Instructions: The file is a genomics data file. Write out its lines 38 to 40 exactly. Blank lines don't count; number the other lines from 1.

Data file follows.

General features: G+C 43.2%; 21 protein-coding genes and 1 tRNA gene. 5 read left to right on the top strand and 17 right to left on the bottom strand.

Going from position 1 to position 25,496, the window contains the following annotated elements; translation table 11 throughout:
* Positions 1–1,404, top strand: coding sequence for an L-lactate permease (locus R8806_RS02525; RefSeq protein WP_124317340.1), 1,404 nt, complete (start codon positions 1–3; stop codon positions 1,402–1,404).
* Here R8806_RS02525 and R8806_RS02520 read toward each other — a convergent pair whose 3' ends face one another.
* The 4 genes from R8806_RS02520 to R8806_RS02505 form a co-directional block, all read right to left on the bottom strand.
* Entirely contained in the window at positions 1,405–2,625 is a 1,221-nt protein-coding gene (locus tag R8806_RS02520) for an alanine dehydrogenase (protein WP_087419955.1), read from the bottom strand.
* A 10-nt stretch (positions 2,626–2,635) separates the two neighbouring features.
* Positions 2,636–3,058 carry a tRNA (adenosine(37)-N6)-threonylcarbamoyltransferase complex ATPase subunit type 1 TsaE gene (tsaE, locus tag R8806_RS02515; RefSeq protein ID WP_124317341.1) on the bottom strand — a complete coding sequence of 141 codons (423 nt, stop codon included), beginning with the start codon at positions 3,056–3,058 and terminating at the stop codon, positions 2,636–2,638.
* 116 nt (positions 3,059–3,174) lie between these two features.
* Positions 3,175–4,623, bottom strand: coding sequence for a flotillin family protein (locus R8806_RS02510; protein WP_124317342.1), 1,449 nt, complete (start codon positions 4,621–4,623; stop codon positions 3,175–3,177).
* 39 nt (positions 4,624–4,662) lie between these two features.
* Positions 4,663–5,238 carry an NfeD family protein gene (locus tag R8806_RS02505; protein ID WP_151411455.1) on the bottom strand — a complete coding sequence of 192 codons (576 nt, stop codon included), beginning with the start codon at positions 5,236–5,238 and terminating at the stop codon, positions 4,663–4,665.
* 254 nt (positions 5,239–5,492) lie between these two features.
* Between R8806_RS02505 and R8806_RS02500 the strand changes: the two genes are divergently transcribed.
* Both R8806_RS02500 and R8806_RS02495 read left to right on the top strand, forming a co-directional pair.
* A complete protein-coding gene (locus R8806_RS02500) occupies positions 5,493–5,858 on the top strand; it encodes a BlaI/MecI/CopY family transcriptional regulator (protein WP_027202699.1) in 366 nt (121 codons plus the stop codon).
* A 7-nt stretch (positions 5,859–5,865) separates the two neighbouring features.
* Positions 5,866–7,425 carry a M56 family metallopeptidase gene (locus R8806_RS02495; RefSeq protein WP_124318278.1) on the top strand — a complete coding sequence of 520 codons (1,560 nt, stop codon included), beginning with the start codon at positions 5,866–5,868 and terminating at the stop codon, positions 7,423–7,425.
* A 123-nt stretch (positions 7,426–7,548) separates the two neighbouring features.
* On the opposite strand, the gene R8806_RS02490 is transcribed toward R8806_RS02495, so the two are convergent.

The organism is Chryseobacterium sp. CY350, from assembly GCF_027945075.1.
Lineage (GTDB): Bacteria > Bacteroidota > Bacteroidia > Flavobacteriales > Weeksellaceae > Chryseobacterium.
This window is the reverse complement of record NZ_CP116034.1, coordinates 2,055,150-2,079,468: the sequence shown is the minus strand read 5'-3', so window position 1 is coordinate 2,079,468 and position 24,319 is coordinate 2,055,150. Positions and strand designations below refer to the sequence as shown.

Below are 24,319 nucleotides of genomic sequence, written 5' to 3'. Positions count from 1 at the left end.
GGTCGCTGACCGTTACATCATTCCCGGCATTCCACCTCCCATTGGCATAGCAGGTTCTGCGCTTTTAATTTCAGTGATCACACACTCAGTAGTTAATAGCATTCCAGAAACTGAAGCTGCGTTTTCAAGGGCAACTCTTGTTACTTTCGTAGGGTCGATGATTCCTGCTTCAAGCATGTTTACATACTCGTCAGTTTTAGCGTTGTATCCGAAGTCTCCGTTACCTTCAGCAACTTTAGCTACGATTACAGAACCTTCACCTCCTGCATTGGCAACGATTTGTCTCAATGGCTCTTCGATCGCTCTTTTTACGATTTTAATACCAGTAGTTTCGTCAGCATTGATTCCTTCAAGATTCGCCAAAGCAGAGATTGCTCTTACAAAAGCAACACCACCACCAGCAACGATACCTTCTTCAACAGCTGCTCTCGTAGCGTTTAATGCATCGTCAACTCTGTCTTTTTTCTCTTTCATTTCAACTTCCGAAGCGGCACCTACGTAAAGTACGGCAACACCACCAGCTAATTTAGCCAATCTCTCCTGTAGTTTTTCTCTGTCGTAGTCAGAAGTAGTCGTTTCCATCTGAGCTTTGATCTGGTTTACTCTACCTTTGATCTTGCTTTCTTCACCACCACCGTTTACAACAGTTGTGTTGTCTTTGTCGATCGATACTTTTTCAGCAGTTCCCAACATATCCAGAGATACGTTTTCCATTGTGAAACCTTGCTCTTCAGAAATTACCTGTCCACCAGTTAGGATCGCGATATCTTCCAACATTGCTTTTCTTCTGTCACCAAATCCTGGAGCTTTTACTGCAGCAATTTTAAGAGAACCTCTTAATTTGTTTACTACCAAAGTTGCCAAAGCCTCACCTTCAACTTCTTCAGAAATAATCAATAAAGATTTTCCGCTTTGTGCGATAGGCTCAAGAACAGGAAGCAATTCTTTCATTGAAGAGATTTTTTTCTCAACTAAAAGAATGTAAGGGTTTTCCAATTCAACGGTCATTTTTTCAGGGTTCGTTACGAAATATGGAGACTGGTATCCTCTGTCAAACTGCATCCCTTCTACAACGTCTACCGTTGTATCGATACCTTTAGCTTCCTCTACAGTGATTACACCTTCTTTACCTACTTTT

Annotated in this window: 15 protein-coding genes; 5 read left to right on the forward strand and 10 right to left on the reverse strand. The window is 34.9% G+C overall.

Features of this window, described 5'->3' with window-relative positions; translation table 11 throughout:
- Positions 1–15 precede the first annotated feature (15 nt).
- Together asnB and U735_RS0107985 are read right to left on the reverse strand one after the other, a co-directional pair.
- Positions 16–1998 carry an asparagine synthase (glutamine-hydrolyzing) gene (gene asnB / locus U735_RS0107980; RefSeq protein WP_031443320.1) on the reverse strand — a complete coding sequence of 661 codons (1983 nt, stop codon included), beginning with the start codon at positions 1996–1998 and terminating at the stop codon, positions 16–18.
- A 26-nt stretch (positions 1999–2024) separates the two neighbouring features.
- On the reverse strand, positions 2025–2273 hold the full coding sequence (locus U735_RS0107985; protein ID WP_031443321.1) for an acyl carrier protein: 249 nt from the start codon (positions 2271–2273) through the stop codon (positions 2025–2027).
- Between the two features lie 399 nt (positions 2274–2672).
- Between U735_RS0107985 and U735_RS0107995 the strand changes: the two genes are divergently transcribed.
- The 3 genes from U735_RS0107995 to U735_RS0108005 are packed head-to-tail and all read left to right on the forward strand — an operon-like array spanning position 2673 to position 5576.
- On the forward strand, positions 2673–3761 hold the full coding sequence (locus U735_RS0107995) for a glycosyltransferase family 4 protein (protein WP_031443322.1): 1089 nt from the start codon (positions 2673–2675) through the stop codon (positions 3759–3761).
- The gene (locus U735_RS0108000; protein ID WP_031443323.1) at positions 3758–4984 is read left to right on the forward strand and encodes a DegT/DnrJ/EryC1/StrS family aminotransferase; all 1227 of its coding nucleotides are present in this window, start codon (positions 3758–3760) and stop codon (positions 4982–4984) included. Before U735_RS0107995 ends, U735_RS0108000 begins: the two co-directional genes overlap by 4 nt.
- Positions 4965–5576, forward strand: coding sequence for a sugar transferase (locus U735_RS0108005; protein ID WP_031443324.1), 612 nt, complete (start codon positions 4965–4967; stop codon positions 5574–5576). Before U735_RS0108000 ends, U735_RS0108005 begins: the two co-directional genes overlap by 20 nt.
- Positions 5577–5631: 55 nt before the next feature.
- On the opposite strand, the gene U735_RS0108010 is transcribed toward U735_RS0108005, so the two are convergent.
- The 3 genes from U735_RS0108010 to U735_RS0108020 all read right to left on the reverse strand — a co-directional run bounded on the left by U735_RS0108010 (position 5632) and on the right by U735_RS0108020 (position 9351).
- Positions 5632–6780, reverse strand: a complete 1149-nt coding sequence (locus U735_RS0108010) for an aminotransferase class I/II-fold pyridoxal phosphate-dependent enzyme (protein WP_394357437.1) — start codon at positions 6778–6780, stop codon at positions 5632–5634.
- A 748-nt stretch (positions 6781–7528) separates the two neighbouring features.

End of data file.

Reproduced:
- Positions 4965–5576, forward strand: coding sequence for a sugar transferase (locus U735_RS0108005; protein ID WP_031443324.1), 612 nt, complete (start codon positions 4965–4967; stop codon positions 5574–5576). Before U735_RS0108000 ends, U735_RS0108005 begins: the two co-directional genes overlap by 20 nt.
- Positions 5577–5631: 55 nt before the next feature.
- On the opposite strand, the gene U735_RS0108010 is transcribed toward U735_RS0108005, so the two are convergent.